In Canada, specific laws and regulations concerning foster care are under provincial and territorial jurisdiction. The Child and Family Services Act in Ontario requires youngsters to leave foster care at the age of eighteen. “They may continue to receive monetary support and some counseling and support services, but they are expected to establish themselves as independent young adults.”4 Advocates have called for financial assistance, educational aid, and emotional support extended to at least twenty-five years of age, which is considered a “must do.”

Based on its long history of resolutions on behalf of children’s well-being in the United States and around the world, the WRJ Board of Directors supports state legislation that provides foster care services for youth over the age of eighteen to help them transition into stable and healthy adulthood.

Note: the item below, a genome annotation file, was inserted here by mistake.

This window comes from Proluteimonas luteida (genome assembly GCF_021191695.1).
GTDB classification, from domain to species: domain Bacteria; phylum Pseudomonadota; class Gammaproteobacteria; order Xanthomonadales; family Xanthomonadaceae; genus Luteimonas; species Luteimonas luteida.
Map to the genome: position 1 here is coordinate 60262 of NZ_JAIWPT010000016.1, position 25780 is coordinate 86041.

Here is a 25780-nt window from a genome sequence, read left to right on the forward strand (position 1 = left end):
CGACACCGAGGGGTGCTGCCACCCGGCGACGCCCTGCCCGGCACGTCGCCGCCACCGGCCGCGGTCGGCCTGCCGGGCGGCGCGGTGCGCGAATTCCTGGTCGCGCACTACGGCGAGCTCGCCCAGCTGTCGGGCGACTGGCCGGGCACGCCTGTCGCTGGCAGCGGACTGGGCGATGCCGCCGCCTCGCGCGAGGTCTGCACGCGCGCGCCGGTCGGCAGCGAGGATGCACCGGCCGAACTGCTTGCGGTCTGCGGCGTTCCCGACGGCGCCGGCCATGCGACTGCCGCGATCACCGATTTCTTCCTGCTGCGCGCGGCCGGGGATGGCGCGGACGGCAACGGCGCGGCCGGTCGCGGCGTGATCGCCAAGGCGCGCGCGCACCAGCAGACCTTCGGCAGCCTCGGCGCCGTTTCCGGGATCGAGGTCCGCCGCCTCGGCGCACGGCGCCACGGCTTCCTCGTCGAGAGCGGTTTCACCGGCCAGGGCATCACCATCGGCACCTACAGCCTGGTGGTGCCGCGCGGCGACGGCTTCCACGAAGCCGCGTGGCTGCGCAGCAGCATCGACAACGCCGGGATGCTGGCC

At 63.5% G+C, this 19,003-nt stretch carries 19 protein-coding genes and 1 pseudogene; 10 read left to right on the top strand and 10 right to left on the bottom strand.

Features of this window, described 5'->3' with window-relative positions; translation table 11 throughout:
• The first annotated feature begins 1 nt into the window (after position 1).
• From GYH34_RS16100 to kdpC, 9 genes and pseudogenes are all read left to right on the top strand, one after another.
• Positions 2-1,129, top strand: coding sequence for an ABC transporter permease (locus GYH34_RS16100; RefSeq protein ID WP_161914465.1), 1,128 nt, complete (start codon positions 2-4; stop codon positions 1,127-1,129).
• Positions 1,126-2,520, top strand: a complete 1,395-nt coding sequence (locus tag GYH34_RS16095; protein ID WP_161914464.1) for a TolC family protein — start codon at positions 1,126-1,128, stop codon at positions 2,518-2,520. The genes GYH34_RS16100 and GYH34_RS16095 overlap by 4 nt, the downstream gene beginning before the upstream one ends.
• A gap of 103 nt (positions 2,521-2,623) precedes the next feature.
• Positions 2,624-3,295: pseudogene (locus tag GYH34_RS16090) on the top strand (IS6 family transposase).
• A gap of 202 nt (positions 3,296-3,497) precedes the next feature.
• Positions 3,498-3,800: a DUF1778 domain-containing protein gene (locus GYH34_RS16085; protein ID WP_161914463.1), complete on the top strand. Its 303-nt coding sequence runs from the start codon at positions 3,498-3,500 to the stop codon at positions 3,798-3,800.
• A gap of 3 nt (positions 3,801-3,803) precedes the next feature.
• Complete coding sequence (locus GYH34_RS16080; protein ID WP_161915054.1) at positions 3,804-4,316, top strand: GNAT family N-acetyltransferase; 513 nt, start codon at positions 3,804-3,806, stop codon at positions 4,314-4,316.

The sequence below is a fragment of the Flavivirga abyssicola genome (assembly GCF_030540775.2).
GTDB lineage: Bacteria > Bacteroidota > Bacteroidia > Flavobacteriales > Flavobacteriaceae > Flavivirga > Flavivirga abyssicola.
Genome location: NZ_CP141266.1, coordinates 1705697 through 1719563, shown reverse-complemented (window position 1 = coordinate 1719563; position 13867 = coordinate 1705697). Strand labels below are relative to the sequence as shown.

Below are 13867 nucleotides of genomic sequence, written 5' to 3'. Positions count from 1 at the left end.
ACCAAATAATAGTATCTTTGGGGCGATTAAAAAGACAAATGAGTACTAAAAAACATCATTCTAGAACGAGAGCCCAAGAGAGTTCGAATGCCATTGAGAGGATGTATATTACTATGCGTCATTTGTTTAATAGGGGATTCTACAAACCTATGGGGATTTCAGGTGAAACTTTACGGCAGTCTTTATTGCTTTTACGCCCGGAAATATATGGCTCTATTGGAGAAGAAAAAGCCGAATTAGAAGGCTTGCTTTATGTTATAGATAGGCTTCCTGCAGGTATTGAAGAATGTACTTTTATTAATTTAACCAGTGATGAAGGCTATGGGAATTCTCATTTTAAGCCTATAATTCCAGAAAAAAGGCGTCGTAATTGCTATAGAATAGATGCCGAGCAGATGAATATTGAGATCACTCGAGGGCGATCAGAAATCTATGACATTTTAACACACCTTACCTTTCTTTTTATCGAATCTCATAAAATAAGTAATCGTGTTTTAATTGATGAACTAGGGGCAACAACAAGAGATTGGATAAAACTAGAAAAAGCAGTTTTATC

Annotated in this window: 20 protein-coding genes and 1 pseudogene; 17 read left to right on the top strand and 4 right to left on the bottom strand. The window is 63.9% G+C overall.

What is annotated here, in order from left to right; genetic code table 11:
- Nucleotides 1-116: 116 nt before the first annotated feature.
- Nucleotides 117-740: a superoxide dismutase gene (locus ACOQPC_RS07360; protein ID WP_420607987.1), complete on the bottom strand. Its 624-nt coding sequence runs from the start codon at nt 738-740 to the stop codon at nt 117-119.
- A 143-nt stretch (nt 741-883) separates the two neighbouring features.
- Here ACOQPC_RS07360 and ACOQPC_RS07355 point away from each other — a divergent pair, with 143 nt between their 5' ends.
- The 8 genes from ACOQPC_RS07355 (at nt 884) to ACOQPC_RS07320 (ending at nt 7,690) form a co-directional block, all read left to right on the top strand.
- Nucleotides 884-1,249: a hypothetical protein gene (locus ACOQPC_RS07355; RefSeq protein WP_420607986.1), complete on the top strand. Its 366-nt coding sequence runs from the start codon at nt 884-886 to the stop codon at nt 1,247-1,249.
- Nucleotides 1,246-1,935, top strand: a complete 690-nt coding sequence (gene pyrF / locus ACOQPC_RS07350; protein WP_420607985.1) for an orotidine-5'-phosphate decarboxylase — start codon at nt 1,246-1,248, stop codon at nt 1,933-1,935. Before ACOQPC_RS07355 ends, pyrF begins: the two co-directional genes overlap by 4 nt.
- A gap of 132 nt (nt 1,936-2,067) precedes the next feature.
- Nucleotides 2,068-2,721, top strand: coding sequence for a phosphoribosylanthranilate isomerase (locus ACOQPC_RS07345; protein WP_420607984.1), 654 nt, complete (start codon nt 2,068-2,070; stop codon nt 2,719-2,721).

Women of Reform Judaism calls on its sisterhoods to:

  • Become informed about the age at which termination of foster care services takes place in their states, provinces, and territories, its impact on the young people, and whether there are community efforts to provide an extension of services.
  • Congratulate the lawmakers and administrators in states that have already funded voluntary extension of foster care beyond age eighteen and/or offered transitional support services to former foster youth;
  • Support voluntary extension of foster care services to age twenty-one in states with pending legislation or which have not yet enacted legislation; and
  • Work with state and local child welfare agencies and coalitions to urge their legislators to implement laws that enable participation in federal foster care grant programs as soon as they become available in October 2010


1 http://www.chapinhall.org/research/report/midwest-evaluation-adult-functioning-former-foster-youth

2 http://www.chapinhall.org/sites/default/files/Midwest_Study_ES_Age_23_24.pdf

3 http://www.chapinhall.org/research/report/midwest-evaluation-adult-functioning-former-foster-youth

4 http://www.oacas.org/pubs/oacas/papers/oacaschildwelfarereport2010.pdf